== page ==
- If President Donald Trump wants to fire nuclear weapons at an enemy nation, nobody in the military or government can stop him.
- One of Trump's fiercest critics in the Senate will hold a hearing challenging the president's authority to use nuclear weapons.
- While the president's unhindered access to nuclear weapons troubles many, it's not clear how the system can be improved.
If President Donald Trump wants to fire any number of US nuclear weapons at virtually any target on earth, nobody, not the Secretary of Defense, not Congress, and not even the nuclear launch officer underground in a silo pressing the button could stop him.
But on Tuesday, the Senate Foreign Relations Committee will hold a hearing over the president's authority to order the use of nuclear weapons.
While the hearing nominally will look at the structure of nuclear command and control that has served all presidents, it's headed by one of Trump's most vocal critics in the ranks of Senate Republicans, Bob Corker.
Just a month ago, Corker scolded Trump for acting in a way he found childish, saying that "the White House has become an adult day care center." He warned that Trump's brash style of leadership could send the US "on the path to World War III."
Additionally, Trump has extensively explored the idea of preemptive war with North Korea, a rogue nuclear nation he has verbally sparred with and threatened to "totally destroy."
"This discussion is long overdue," Corker said of the hearing on the president's authority to use nuclear weapons.
Senior Airman Kyla Gifford/US Air Force
Corker and the Senate Foreign Relations Committee don't stand alone in their will to see the president's nuclear powers revisited.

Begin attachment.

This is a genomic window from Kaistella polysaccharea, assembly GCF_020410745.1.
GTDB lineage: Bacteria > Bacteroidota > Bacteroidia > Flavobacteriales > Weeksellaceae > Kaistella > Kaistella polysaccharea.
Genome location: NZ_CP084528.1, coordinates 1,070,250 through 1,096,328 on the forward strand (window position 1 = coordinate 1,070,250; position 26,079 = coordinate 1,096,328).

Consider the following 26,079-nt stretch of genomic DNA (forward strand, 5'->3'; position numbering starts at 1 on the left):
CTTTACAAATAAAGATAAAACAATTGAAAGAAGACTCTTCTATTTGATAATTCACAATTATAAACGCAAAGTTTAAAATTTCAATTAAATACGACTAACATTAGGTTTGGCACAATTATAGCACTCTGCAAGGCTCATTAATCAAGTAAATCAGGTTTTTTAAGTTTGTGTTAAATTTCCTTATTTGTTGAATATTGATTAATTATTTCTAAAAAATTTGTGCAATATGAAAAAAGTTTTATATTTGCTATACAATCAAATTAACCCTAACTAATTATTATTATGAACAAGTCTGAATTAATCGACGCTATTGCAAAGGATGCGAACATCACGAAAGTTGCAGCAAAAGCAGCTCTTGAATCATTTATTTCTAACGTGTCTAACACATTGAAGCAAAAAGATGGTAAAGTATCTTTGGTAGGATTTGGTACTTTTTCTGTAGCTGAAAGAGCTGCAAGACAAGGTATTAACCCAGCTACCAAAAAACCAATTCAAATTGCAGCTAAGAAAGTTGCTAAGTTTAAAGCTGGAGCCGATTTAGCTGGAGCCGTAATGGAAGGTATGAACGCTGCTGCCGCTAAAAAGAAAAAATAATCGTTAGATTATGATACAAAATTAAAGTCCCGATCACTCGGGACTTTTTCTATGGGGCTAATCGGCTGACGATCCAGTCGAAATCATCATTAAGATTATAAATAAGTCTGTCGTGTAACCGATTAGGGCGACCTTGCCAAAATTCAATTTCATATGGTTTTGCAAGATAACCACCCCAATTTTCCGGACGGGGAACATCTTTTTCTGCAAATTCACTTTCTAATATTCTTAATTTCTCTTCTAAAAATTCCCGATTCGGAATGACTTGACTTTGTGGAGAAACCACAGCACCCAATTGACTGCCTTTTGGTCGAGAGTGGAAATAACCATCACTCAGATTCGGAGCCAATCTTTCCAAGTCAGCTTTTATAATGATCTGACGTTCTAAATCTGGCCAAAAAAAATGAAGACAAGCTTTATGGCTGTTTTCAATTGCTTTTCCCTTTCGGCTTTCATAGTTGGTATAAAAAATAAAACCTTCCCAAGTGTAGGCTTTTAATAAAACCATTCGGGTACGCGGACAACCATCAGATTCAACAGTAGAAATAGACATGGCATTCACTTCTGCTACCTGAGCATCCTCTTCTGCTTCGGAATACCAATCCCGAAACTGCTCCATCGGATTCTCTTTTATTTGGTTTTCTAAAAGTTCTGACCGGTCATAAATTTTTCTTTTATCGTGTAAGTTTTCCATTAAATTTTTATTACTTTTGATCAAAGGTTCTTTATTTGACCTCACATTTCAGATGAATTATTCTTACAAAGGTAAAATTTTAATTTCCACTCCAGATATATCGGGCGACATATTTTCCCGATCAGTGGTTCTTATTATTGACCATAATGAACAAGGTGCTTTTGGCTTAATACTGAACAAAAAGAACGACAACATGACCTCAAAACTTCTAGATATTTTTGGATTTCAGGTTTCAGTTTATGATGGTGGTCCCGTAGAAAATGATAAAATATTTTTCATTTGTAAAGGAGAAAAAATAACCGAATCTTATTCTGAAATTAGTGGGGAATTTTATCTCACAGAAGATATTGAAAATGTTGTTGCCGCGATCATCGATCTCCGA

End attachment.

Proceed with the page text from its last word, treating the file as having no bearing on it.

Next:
Shortly after Trump's inauguration in January, Democrats in the House introduced a protest bill designed to curb Trump's ability to issue a nuclear first strike without Congressional approval.
Congress authorizes the use of military force, but nuclear powers remain firmly under the grip of the president, and have since the dawn of the nuclear era.
While few dispute that adding Congressional approval to nuclear launch procedures would add credibility and a democratic aspect to any US engagement in nuclear war, the logistics of such a system are challenging.
As Secretary of Defense Jim Mattis, a supporter of the current system, described in late October, the system is streamlined for quick decision-making.
An intercontinental ballistic missile could travel halfway around the globe and hit the US in less than a half hour.
The US would find out about it shortly after launch due to satellites and radars that scan the globe, but the president wouldn't have more than 10 or so minutes to respond.
Within this window of time, it's hard to imagine Congressional approval going through. Additionally, if the president received information that North Korea would quickly commence an all-out attack on South Korea, a decision whether or not to act on that intelligence would need to follow shortly.
Some argue that the military should have the capacity to deny the president's order, but that would erode the civilian control of the country. Also, in fraught times like the Cuban missile crisis, the military wanted to use nuclear weapons, and the president did not.
Reuters / KCNA
In pressing situations that call for a quick decision on the use of nuclear force, it's unclear how Congress could enter into the process.
"The fact is that no president, Republican or Democrat, has ever forsworn the first-strike capability," Trump's Secretary of State Rex Tillerson told the Senate Foreign Relations Committee in October. "That has served us for 70 years."
Nuclear force has been used exactly twice in history, both times by the US on Japan near the close of World War II.
Meanwhile, use of conventional military force does require Congressional approval, but has been going on continuously for 16 years in countries like Afghanistan and Iraq, costing thousands of US lives and trillions of dollars.
The Senate Foreign Relations Committee will interview retired US Air Force General C. Robert Kehler; Peter D. Feaver, a professor of political science at Duke University; and Brian McKeon, who formerly acted as the undersecretary for policy at the Pentagon.